If successful, the Pegasus could be the race that extends careers and provides a distraction in late January, especially on a slow before Super Bowl weekend. That's the idea. If I was going to criticize anything, it's the distance at 1 1/8 miles. The classic US dirt distance is 1 1/4 miles. The track: Running a 1 1/8 mile race on a 1 1/8 oval creates issues, namely the first turn is very close to the starting gate. The track will be speed favoring most likely. The break and where you go into and out of that first turn is most likely the key to handicapping this race. Handicapping this race is what I was asked to do and I've rambled quite a bit about the race because of the uniqueness of it, but the field, a real ugh. Arrogate, is not traditionally a good starter. Baffert himself said "Out of the blocks, he doesn't fire away from there (the gate). He's got a tremendous stride, a tremendous kick and he does have speed" (Paulick 1/10). California Chrome is way out in gate 12. In between represents my biggest disappointment with North American racing, the dearth of quality handicap division horses.
With two huge favorites expected to go off much less than 2-1, I'm thinking betting strategy before I even handicap, typically a no-no in my rule book. I could spend a bunch of time trying to be a wise guy and and explain why Semper Fortis is flying under the radar, but instead I'm already thinking about lightly priced exotic tickets with Arrogate and Chrome covering the top spots and a few other runners mixed in at the bottom of the ticket. Risk/Reward. What are you willing to risk in betting capital and opportunity cost (the time handicapping this race when you can be handicapping a race with less sex appeal and more earnings appeal) and what is the reward. Do you see payouts that excite you with two heavy favorites 1-2 and someone from the field in 3 and 4? Me either. Yes, handle will be good and Will Pay suggests an investment expecting a positive ROI should cause you to take pause betting more than $45-50 on a $2 trifecta ticket. I'm not your mother, I don't care what you bet as you are a grown up, but what's the reward is a question you have to ask yourself.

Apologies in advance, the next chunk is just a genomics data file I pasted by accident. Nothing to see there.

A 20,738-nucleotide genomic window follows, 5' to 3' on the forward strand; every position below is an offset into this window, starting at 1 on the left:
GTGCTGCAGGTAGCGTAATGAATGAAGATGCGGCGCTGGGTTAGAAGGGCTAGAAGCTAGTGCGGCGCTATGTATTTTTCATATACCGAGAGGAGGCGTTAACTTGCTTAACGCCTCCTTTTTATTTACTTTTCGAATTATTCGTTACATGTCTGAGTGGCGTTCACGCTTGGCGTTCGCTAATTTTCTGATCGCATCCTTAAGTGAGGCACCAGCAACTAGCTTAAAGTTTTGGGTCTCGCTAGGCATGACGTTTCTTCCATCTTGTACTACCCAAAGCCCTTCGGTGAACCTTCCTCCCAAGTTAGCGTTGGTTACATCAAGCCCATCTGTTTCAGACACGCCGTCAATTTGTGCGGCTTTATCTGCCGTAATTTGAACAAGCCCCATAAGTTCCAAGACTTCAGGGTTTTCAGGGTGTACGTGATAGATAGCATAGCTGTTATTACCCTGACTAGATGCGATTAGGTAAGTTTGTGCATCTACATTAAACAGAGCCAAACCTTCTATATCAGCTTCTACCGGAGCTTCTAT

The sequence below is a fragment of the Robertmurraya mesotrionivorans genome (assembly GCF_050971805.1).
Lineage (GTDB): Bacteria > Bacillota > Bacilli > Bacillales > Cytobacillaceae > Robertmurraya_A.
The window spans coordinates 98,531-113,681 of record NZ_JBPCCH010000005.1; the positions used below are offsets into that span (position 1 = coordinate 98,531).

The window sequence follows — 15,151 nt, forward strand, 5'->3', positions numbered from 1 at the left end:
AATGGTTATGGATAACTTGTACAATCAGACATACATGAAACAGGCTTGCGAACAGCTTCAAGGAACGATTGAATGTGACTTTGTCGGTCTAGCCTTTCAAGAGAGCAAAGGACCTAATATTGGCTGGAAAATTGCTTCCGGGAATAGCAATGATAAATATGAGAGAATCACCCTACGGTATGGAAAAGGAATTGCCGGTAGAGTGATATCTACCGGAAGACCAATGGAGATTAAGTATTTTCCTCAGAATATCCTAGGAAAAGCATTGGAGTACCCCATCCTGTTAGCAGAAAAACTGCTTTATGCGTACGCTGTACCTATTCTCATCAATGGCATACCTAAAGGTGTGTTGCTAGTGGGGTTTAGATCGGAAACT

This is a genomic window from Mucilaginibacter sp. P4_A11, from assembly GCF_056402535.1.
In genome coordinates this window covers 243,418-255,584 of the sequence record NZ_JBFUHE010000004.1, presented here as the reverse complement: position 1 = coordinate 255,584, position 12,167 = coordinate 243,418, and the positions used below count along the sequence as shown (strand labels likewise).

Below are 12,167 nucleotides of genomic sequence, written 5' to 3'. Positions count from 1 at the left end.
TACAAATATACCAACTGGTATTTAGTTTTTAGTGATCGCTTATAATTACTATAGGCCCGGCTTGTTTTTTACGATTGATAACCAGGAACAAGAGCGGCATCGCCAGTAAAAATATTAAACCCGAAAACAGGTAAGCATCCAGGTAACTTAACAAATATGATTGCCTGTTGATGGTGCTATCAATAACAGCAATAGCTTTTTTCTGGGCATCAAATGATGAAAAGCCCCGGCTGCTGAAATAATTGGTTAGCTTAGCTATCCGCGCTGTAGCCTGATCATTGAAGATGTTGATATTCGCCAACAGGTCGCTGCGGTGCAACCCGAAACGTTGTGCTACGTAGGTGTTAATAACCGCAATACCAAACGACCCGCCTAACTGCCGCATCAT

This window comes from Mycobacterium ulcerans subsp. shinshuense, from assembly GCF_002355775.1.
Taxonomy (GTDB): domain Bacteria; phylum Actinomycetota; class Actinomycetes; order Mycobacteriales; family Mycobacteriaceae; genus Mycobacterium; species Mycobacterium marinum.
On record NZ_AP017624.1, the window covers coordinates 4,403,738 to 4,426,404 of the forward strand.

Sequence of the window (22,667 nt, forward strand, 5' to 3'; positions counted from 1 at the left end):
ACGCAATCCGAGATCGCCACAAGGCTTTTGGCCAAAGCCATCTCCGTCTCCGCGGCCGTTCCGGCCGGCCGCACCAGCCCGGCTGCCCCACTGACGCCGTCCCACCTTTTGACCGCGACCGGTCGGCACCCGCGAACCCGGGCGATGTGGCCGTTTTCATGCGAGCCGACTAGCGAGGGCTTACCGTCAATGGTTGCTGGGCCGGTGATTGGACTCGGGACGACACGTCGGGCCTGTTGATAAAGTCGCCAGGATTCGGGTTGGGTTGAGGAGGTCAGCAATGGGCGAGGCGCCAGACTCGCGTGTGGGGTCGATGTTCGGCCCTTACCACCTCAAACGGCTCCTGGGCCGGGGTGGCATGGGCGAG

Another thing I think Stronach deserves credit for: a 5 pound weight break if they run lasix free. One runner took them up on it, hopefully this trend will spread in the condition book.
Let's get after this!
I saw absolutely no reason to make much of a consideration for five of the entrants and for better or worse I tossed them. You can't cover everybody, or technically you can, but again, Risk/Reward. The larger the number of covers and the larger the bet cost, and I'm not hip (as we established early on) enough to make a decent wise guy case that War Envoy will be shocking the world. Class. Current Condition. Pace. Quality of Competition. The hallmarks of my handicapping style make me lean very heavy towards Chrome and Arrogate. They will be in the top four barring injury or some sort of unavoidable, horrible trip. And then there is that first turn. I'm focused purely on who will be forward positioned enough going into that first turn that they can make a late race mild rally to challenge for a spot in the ticket.
I'm not going to overthink this at all. I expect Chrome and Arrogate will challenge for the top spot. If forced to pick I give a slight edge to Arrogate and Mike Smith Up. Chrome has to move a long way over to not be too wide through the first turn. If it was classic distance I'd be more concerned about running out of gas, but the shorter distance should allow him to expend early or 1st corner energy.
I think Johnny V will have Pletcher's Neolitic near the front and on the rail through the first turn. That should set him up well to be part of cavalry charge at the end, maybe moving forward or backwards. Only horse in this race with 2 Gulfstream wins, an N1X (smh) in December.
I like Shaman Ghost quite a bit. What a boon to Ontario Racing and breeding if he would pull an upset here (and what a hoot if Stronach wins their own race.) Training well and winner of a watered down Woodward G1.
Keen Ice, Noble Bird and Breaking Lucky round out my contenders.
So what to do? Risk/Reward should govern us.
A Super High Five might look like this:
$2 Super High Five with 1-12 X 1-12 X 3-7-9-4-10 X 3-7-9-4-10 X 3-7-9-4-10 would cost $240. You'd cover your bet easily but this is no better than a scratch off lottery ticket.
A $2 Superfecta might look like this:
$2 Superfecta with 1-12 X 1-12 X 3-7-9-4-10 X 3-7-9-4-10 would cost $80
A $2 Trifecta might look like this:
$2 Trifecta with 1-12 X 1-12 X 3-7-9-4-10 would cost $20
I'll most likely assemble bets that look a bit like this:
$2 Superfecta 1-12 X 1-12 X 3-7 X 3-7-9-4-10 for $32.
Have fun with it and whatever risk level you feel is appropriate.
Ehalt, Bob "The Pegasus: The Growing World Wide buzz over a Race that could change the Economics of Racing." Thoroughbred Racing Commentary. Web 23 August 2016.
Paulick Report. "Gun Runner's Connections Opt Out of Pegasus World Cup Consideration" 22 January 2017. Web.
Paulick Report. "Baffert: Arrogate's Post Position draw in Pegasus 'Very Important' " 10 January 2017. Web.
TDN Thoroughbred Daily News. "Ritvo Discusses Pegasus Planning, Expectations" 24 January 2017. Web.